Table 2 Regression results for the model \(\log (W_{j})= a + b \times {\hbox {log}}(W_{i})\)

Discussion and conclusions

Just like any other human endeavour, the academic peer review process is not free of prejudices and social biases (Merton 1968). While this problem is mostly discussed with respect to the reviewers of a publication, in our paper we focus particularly on the role of handling editors and their relation to the authors of the manuscripts they handle.

Our view is motivated by the fact that the handling editor (1) already controls whether a submission is subject for peer review or gets desk rejected, (2) selects the reviewers and thus potentially creates a bias toward acceptance or rejection, and (3) interprets the reports of reviewers to identify conflicts between reviewers and authors or problems with the reviewers. Constituting an admittedly extreme example the challenges that handling editors face, a number of scientists have recently been found to use forged online identities of scientists to provide favorable reviews of their own submissions (Ferguson et al. 2014). It is the task of the handling editor to detect, with the technical support of the publisher, such cases of blatant misconduct and to draw conclusions.

Acknowledging the key role of the handling editor in the review process, we want to quantify to what extent her performance, measured by the time it takes to handle a manuscript, is influenced by social and quality factors. This bears some limitations, which are partly due to the available data set from PlosOne. First of all, we have only data about manuscripts accepted for publication, not about rejected or withdrawn manuscripts. Hence, the handling time W always refers to the time span from initial submission to final acceptance. Secondly, our main variable D, the network distance between submitting authors and handling editor in a co-authorship network, is calculated on a co-authorship network constructed from publications in PlosOne. We are particularly interested in the case \(D=1\), i.e. the handling editor is a previous co-author of one of the authors of the submission she is handling. But for our analysis, we have no information available about potential co-authorship outside PlosOne. Hence, there can be many more cases of previous co-authorship between authors and handling editor than the 1067 publications detected in the PlosOne data set. Integrating coauthorship data across journals requires advanced name disambiguation methods and the integration of multiple heterogeneous data sources. This is a challenge worth investigating in future research and it follows from our results about the subset of PlosOne collaborations.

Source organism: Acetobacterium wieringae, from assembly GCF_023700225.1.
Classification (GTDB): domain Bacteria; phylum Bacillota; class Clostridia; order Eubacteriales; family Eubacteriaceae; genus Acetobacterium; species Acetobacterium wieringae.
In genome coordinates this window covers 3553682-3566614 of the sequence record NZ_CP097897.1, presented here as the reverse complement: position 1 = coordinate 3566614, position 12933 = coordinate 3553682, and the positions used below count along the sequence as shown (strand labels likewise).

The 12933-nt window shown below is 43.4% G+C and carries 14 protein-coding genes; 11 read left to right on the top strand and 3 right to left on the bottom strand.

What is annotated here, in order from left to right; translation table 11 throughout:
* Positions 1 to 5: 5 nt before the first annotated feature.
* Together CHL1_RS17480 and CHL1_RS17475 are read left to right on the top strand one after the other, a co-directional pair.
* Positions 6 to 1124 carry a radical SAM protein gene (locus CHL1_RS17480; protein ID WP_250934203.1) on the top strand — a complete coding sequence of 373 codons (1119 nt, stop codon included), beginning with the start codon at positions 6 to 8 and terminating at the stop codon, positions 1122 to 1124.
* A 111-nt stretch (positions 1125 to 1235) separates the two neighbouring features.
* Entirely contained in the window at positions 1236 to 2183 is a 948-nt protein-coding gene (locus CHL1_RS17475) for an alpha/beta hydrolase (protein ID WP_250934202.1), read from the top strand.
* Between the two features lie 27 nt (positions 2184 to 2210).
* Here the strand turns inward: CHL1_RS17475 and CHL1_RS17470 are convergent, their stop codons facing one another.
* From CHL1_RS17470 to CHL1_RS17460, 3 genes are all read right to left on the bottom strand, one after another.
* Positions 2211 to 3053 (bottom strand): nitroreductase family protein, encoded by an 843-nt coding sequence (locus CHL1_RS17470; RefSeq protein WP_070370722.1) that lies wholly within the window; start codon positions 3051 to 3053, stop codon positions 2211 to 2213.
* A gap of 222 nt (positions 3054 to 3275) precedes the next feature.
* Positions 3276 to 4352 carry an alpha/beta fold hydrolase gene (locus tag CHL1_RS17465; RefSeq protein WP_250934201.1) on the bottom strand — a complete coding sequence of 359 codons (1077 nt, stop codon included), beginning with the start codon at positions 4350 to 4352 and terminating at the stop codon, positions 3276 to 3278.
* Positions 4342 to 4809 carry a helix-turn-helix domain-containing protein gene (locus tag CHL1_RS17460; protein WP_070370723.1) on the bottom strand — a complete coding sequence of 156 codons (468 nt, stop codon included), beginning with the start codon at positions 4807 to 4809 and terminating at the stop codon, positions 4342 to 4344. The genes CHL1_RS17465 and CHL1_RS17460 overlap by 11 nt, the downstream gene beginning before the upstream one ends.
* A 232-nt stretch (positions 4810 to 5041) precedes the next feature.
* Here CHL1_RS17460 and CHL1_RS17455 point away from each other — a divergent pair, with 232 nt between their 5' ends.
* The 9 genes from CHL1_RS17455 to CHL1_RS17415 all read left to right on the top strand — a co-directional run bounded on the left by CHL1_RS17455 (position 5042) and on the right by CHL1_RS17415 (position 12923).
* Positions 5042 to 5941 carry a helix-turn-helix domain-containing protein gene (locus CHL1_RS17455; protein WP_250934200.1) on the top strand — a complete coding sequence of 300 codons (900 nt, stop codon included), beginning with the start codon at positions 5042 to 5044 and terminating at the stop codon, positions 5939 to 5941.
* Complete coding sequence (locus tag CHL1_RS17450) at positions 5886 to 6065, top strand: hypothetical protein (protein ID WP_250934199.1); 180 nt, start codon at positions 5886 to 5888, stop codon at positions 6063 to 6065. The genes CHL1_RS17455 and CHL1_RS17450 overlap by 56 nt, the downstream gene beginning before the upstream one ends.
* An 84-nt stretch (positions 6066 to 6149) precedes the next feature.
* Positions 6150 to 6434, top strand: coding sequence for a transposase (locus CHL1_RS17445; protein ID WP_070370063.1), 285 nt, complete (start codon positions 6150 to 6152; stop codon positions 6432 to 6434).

Thirdly, the social and quality factors have to be proxied by measures derived from the available data. For example, the social relations between authors and handling editor are proxied by the network distance D calculated on the co-authorship network. This leaves out other potential sources of social influence, such as having the same affiliation, membership in the same scientific board, collaboration in research projects, etc. While consistently analyzing all possible sorts of scientific influence requires a multiplex network approach combining links from various data sources, we have investigated some additional social relations (citations, editor reciprocity) discussed below. The quality of a submission is proxied by two variables that refer to the performance of the manuscript after publication. Our assumption is that the handling editor is able to estimate this quality when handling the manuscript, which is then confirmed by the later success of the publication. Article performance is proxied by the number of downloads and the number of citations of the respective publication, which of course are rather crude proxies of quality.